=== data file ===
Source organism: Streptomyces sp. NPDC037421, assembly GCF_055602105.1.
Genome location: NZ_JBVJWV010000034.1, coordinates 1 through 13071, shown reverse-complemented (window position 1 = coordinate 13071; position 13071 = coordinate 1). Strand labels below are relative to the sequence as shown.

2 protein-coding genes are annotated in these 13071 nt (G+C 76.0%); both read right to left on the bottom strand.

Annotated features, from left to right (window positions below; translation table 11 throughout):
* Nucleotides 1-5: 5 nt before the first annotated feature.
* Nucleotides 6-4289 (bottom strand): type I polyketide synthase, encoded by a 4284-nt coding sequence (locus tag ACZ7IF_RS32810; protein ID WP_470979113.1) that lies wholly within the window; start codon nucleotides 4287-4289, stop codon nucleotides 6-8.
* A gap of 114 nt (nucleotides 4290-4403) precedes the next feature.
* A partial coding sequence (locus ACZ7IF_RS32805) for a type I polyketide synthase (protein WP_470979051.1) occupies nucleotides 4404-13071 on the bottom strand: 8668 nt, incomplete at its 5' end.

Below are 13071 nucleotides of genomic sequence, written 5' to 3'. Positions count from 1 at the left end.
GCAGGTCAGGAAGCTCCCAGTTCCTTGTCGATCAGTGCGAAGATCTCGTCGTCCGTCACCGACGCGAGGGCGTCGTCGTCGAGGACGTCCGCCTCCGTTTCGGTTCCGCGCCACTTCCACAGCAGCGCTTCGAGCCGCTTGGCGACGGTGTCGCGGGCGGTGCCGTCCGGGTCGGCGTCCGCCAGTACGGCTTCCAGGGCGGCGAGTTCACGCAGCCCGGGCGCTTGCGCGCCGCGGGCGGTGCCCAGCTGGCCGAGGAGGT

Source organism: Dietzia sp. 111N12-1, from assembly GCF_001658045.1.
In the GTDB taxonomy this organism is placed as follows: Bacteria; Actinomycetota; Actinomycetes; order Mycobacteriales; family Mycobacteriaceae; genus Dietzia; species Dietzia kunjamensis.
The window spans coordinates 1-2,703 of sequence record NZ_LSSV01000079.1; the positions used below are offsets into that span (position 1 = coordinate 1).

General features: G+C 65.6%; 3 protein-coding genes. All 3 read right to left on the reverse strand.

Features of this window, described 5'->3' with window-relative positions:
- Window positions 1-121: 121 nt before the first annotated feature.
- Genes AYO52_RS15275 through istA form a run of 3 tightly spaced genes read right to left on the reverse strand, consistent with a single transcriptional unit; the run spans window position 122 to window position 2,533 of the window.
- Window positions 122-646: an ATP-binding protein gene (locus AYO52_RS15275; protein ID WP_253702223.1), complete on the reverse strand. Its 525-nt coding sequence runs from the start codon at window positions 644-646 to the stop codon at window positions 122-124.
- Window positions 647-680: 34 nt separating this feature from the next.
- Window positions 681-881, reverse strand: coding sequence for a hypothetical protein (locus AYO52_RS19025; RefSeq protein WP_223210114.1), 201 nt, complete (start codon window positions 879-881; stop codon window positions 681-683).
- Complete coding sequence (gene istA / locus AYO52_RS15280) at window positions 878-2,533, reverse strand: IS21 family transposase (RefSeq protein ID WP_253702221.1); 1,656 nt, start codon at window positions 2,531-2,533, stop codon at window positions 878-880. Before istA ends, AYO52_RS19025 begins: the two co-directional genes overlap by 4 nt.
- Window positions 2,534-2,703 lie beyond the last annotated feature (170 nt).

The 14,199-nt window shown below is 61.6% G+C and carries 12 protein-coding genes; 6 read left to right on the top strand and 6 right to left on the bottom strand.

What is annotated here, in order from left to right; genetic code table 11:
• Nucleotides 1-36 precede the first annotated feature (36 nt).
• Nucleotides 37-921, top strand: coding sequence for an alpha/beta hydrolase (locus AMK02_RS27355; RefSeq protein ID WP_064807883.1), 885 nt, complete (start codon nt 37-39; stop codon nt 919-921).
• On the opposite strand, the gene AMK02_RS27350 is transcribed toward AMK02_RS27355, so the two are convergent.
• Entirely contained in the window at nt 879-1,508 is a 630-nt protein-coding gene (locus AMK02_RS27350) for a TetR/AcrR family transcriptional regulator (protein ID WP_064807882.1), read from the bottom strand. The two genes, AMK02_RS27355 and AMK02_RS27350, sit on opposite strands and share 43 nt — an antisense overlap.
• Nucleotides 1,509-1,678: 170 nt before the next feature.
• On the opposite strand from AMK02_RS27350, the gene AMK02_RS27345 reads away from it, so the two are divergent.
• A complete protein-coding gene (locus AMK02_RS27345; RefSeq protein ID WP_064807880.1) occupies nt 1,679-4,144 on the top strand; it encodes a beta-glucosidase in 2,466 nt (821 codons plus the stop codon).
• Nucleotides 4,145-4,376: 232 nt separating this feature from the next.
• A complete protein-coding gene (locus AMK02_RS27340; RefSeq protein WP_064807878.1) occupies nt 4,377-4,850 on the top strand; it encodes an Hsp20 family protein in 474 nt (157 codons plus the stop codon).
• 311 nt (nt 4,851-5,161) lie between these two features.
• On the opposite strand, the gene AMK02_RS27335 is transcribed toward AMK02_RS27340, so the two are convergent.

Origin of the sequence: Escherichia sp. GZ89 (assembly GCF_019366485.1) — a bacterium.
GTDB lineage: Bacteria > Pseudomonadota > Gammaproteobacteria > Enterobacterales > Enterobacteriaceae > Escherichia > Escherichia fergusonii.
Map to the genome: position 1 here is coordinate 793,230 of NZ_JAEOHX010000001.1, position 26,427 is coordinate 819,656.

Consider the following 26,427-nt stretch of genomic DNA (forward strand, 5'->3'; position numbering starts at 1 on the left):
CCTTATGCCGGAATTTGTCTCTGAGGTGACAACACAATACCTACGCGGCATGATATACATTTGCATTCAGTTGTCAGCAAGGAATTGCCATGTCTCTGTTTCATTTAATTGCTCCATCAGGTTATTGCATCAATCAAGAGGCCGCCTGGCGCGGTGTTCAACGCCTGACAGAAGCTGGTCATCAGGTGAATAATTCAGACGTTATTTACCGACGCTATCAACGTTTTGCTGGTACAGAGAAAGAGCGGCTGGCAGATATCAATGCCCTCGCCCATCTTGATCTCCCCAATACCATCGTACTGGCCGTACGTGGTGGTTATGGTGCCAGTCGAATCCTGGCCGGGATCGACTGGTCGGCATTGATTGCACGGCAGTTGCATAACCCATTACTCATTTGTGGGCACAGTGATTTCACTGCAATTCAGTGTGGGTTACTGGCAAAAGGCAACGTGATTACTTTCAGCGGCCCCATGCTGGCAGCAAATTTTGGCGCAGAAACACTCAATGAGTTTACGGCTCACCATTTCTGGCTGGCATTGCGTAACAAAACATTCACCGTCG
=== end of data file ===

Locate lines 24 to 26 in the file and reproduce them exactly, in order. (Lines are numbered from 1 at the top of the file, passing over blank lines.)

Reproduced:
What is annotated here, in order from left to right; genetic code table 11:
• Nucleotides 1-36 precede the first annotated feature (36 nt).
• Nucleotides 37-921, top strand: coding sequence for an alpha/beta hydrolase (locus AMK02_RS27355; RefSeq protein ID WP_064807883.1), 885 nt, complete (start codon nt 37-39; stop codon nt 919-921).